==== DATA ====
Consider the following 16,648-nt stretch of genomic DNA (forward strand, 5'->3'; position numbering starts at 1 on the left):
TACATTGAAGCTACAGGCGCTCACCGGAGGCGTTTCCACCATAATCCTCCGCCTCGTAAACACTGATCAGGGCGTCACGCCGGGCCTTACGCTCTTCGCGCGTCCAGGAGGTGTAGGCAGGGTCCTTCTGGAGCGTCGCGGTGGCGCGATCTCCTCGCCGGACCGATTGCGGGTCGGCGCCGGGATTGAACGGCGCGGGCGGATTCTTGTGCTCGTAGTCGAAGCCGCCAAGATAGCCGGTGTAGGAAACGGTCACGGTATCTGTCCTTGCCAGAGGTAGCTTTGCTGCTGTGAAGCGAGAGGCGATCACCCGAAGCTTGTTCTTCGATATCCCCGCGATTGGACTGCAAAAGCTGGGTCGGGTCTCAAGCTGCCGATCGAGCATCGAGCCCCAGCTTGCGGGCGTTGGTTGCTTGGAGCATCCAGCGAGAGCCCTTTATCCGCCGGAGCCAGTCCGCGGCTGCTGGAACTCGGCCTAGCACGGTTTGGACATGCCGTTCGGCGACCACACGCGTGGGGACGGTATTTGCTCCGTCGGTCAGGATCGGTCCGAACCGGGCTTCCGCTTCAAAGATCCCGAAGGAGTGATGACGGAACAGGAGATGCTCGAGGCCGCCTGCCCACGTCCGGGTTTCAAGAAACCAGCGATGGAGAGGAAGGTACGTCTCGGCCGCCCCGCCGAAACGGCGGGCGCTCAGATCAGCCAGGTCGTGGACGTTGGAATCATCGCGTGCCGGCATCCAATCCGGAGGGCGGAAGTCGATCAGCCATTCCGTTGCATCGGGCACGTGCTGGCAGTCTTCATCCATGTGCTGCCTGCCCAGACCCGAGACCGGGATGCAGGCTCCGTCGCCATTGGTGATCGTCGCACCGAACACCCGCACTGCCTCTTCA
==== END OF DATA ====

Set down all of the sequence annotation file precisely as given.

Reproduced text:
Consider the following 16,648-nt stretch of genomic DNA (forward strand, 5'->3'; position numbering starts at 1 on the left):
TACATTGAAGCTACAGGCGCTCACCGGAGGCGTTTCCACCATAATCCTCCGCCTCGTAAACACTGATCAGGGCGTCACGCCGGGCCTTACGCTCTTCGCGCGTCCAGGAGGTGTAGGCAGGGTCCTTCTGGAGCGTCGCGGTGGCGCGATCTCCTCGCCGGACCGATTGCGGGTCGGCGCCGGGATTGAACGGCGCGGGCGGATTCTTGTGCTCGTAGTCGAAGCCGCCAAGATAGCCGGTGTAGGAAACGGTCACGGTATCTGTCCTTGCCAGAGGTAGCTTTGCTGCTGTGAAGCGAGAGGCGATCACCCGAAGCTTGTTCTTCGATATCCCCGCGATTGGACTGCAAAAGCTGGGTCGGGTCTCAAGCTGCCGATCGAGCATCGAGCCCCAGCTTGCGGGCGTTGGTTGCTTGGAGCATCCAGCGAGAGCCCTTTATCCGCCGGAGCCAGTCCGCGGCTGCTGGAACTCGGCCTAGCACGGTTTGGACATGCCGTTCGGCGACCACACGCGTGGGGACGGTATTTGCTCCGTCGGTCAGGATCGGTCCGAACCGGGCTTCCGCTTCAAAGATCCCGAAGGAGTGATGACGGAACAGGAGATGCTCGAGGCCGCCTGCCCACGTCCGGGTTTCAAGAAACCAGCGATGGAGAGGAAGGTACGTCTCGGCCGCCCCGCCGAAACGGCGGGCGCTCAGATCAGCCAGGTCGTGGACGTTGGAATCATCGCGTGCCGGCATCCAATCCGGAGGGCGGAAGTCGATCAGCCATTCCGTTGCATCGGGCACGTGCTGGCAGTCTTCATCCATGTGCTGCCTGCCCAGACCCGAGACCGGGATGCAGGCTCCGTCGCCATTGGTGATCGTCGCACCGAACACCCGCACTGCCTCTTCA